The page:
Private Richard Alexander Wallace



Richard Alexander Wallace was born on 3 January 1897 at Tullyhona, Florencecourt, County Fermanagh, the twelfth of fifteen children of farmer Oliver Wallace and his Scottish-born wife Margaret (née McFarlane). By the time of the 1911 Census he was living at Tullyhona with his parents, seven of his ten surviving siblings, an uncle and a cousin.

Wallace enlisted at the Finner Camp, County Donegal, on 18 October 1914. He was only 17 years old at the time. It is probable that he joined the Royal Inniskilling Fusiliers. Between 10 June and 6 July 1915, however, he transferred to the North Irish Horse (No.1697 – later Corps of Hussars No.71506). He embarked for France with a reinforcement draft for A, C and D Squadrons on 22 September that year. It is likely that he was posted to A Squadron, the unit in which his older brother was serving, commanded by Lord Cole of Florencecourt.

A Squadron served as escort to the BEF's Commander-in-Chief at St Omer until January 1916, when it was posted as divisional cavalry to the 55th Division. In May 1916 the squadron joined D and E Squadrons to form the 1st North Irish Horse Regiment, serving as corps cavalry to VII, XIX, then V Corps until February-March 1918, when the regiment was dismounted and converted to a cyclist unit, serving as corps cyclists to V Corps until the end of the war.

Wallace remained with the regiment throughout the war. He was wounded in the left hand and foot during the latter stages of the Advance to Victory offensive from August to November 1918. On 24 April 1919 he was discharged as 'surplus to military requirements, having suffered impairment since entry into the service' (paragraph 392 xvi(a), King's Regulations). He was granted a pension, his level of disability assessed at 30 per cent in November 1919. (This had reduced to 20% by April 1923.)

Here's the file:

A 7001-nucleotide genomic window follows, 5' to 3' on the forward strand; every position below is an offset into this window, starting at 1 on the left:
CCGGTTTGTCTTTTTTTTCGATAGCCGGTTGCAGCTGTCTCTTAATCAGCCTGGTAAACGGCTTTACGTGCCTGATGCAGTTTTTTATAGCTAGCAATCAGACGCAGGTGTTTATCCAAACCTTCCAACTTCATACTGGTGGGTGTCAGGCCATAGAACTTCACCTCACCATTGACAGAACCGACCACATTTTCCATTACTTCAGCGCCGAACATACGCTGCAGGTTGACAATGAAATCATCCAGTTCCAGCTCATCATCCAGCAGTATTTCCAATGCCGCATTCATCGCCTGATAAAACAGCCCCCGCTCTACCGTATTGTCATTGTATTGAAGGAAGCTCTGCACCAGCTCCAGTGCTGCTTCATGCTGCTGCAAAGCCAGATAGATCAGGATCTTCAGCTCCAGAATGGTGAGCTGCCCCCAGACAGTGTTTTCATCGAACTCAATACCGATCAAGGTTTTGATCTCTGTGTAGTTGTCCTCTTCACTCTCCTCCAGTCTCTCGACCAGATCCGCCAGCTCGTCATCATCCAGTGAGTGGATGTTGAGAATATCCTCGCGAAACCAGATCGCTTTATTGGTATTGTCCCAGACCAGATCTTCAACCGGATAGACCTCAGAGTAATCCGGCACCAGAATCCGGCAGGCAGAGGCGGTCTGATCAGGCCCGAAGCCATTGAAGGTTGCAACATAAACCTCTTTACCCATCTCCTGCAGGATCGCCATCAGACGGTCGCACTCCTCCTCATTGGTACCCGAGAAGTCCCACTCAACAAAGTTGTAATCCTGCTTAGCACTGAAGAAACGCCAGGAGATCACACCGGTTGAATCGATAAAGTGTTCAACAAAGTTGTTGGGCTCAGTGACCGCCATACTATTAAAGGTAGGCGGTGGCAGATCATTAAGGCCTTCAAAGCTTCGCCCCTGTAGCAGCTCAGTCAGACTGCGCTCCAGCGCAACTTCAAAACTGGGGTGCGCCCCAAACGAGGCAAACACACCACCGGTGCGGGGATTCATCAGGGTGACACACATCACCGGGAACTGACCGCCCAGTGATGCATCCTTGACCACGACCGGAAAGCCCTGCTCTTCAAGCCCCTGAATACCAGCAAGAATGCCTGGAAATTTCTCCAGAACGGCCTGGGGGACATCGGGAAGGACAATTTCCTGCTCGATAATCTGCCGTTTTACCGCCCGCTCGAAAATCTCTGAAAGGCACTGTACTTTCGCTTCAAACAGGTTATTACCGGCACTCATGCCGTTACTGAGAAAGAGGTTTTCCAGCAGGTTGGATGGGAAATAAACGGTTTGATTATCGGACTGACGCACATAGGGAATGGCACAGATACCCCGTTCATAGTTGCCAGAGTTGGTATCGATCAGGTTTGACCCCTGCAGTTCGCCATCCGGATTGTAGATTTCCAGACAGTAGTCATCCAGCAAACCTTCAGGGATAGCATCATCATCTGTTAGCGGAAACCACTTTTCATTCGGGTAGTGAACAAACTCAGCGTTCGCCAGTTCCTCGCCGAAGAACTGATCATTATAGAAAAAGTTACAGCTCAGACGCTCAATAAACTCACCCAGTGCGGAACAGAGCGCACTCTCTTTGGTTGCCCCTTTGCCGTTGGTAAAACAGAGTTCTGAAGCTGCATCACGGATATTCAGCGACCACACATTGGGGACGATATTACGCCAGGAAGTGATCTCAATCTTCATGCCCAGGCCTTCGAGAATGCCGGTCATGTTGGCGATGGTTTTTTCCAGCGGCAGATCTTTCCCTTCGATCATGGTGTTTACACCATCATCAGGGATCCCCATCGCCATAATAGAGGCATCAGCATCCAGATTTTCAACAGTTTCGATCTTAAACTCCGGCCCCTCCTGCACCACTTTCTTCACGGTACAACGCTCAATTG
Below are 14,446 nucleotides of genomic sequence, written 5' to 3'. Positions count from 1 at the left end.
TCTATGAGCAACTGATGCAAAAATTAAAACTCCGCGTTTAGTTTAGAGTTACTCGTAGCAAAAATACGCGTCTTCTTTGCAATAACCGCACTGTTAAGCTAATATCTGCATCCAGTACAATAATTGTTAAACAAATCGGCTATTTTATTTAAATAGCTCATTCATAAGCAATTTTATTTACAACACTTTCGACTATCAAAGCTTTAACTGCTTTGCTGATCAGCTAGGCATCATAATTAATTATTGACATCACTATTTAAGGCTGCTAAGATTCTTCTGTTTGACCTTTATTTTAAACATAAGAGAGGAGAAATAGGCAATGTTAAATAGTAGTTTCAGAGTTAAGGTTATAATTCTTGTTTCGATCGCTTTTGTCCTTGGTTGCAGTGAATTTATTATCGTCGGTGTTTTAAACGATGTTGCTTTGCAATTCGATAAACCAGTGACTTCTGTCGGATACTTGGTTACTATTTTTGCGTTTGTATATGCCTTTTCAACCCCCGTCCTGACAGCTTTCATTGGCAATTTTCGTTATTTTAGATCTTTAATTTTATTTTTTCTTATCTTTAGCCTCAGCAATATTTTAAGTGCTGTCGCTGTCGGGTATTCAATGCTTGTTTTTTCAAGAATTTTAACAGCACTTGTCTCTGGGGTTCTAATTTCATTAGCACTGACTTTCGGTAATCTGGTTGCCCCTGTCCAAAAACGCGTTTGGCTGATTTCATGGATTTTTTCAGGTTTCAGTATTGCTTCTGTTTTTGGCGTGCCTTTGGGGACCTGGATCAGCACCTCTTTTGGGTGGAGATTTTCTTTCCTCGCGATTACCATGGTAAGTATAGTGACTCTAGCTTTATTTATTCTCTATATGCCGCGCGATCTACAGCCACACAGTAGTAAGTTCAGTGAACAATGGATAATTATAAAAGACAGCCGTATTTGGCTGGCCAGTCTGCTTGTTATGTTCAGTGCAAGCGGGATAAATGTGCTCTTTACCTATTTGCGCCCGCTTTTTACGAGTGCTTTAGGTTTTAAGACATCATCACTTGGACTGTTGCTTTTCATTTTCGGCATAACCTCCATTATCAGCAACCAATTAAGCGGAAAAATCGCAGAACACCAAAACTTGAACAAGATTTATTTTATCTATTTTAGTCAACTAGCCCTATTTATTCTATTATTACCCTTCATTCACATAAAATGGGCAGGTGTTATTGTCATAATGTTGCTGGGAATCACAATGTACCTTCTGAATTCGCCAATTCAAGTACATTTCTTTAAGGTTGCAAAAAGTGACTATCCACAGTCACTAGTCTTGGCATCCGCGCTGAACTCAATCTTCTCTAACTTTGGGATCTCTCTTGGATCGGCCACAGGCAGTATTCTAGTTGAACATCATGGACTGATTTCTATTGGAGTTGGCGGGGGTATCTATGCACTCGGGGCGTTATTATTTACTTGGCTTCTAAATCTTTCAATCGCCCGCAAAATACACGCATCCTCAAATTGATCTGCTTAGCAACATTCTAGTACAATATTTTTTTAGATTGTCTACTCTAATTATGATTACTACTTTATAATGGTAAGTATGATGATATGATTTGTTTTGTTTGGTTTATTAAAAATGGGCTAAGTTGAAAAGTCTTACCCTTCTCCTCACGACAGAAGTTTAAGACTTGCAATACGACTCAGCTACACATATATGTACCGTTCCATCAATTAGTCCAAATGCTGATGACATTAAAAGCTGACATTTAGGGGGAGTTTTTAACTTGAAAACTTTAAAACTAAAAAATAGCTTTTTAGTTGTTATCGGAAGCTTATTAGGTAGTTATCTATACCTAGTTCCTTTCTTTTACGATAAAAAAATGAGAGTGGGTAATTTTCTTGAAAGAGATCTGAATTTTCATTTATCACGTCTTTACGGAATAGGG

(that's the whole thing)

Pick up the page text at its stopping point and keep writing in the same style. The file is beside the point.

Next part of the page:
He served in the Royal Ulster Constabulary at some point after the force's creation in June 1922 (see image below).



Wallace married Christina Molyneaux in Belfast on 9 August 1922. Their daughter Janet was born the following year. By 1926 they were living at 493 Donegall Road, Belfast, Richard working as a motor driver. On 27 March that year he emigrated to Canada, his wife and child joining him there three years later. They later moved to the United States.

Wallace died on 26 August 1976 at Sayville, Suffolk County, New York and was buried in the Union Cemetery at Sayville.



Two of Wallace's brothers also served in the war. Donald McFarlane Wallace in the North Irish Horse, and William John Wallace in the 6th (Inniskilling) Dragoons Service Squadron and 9th (North Irish Horse) Battalion, Royal Irish Fusiliers. William was killed in action on 23 October 1918.


First image of Wallace sourced from Public Member Trees - contributor 'LITexan57'. Second image kindly provided by his grand daughter Debbie Snowden Gianotti. Gravestone image sourced from the Find A Grave website.